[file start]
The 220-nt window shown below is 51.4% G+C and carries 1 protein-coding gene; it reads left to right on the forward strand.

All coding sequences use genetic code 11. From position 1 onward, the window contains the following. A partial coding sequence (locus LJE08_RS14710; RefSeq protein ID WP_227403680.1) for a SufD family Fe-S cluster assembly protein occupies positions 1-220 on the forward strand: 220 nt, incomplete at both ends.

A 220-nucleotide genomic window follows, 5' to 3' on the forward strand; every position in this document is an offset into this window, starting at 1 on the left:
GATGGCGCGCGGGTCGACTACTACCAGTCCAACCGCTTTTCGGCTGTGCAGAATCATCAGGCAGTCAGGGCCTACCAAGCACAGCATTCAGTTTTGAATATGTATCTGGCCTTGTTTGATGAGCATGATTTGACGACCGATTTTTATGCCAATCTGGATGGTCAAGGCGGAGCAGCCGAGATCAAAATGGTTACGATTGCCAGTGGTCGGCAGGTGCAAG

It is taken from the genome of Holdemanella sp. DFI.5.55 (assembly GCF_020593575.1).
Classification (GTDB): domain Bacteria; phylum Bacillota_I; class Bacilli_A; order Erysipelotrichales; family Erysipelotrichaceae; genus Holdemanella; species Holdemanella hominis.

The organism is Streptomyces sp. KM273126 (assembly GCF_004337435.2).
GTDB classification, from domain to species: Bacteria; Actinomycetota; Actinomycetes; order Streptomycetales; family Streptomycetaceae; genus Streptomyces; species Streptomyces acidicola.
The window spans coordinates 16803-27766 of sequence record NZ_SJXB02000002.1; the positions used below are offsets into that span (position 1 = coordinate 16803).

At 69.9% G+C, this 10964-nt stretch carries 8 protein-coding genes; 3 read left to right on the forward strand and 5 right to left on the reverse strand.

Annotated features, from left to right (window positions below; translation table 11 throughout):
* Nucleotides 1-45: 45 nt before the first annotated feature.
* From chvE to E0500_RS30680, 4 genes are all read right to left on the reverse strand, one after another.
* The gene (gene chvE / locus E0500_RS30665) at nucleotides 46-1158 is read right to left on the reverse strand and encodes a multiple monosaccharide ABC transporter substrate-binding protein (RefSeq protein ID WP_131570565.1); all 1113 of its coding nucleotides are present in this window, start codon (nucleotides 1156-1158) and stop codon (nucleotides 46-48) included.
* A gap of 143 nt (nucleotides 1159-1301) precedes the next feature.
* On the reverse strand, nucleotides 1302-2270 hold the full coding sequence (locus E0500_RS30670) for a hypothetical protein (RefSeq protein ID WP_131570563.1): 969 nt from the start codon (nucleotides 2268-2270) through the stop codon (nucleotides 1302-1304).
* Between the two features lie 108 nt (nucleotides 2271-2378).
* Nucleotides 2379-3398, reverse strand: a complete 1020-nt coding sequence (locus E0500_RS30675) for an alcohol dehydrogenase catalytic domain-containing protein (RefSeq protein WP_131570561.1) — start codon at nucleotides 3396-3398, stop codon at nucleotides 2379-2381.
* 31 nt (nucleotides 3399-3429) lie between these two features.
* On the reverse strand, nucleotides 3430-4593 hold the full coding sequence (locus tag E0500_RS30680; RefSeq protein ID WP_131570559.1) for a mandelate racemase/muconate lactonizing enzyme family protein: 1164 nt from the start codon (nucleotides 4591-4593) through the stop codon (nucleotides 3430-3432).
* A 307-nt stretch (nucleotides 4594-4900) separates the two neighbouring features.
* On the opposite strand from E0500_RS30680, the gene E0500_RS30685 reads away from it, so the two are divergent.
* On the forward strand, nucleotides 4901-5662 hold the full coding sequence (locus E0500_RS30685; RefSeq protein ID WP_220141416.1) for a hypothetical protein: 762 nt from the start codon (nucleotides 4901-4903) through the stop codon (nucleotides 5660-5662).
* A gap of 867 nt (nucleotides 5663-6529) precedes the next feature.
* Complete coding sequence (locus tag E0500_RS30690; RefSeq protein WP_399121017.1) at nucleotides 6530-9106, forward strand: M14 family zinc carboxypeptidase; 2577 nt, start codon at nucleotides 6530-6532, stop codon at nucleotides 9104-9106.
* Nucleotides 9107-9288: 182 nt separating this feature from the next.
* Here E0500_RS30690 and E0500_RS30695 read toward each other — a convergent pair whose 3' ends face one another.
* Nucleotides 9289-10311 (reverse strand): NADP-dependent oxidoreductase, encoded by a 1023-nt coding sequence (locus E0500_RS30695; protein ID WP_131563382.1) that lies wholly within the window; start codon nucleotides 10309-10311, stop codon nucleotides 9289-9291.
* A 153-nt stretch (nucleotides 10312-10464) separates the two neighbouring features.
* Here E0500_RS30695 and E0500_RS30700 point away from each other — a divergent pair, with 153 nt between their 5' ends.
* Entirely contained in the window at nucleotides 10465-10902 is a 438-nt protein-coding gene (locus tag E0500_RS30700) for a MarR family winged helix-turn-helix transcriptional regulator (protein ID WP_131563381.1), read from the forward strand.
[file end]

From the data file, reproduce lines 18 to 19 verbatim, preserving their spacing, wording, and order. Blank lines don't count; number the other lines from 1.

* Nucleotides 2379-3398, reverse strand: a complete 1020-nt coding sequence (locus E0500_RS30675) for an alcohol dehydrogenase catalytic domain-containing protein (RefSeq protein WP_131570561.1) — start codon at nucleotides 3396-3398, stop codon at nucleotides 2379-2381.
* 31 nt (nucleotides 3399-3429) lie between these two features.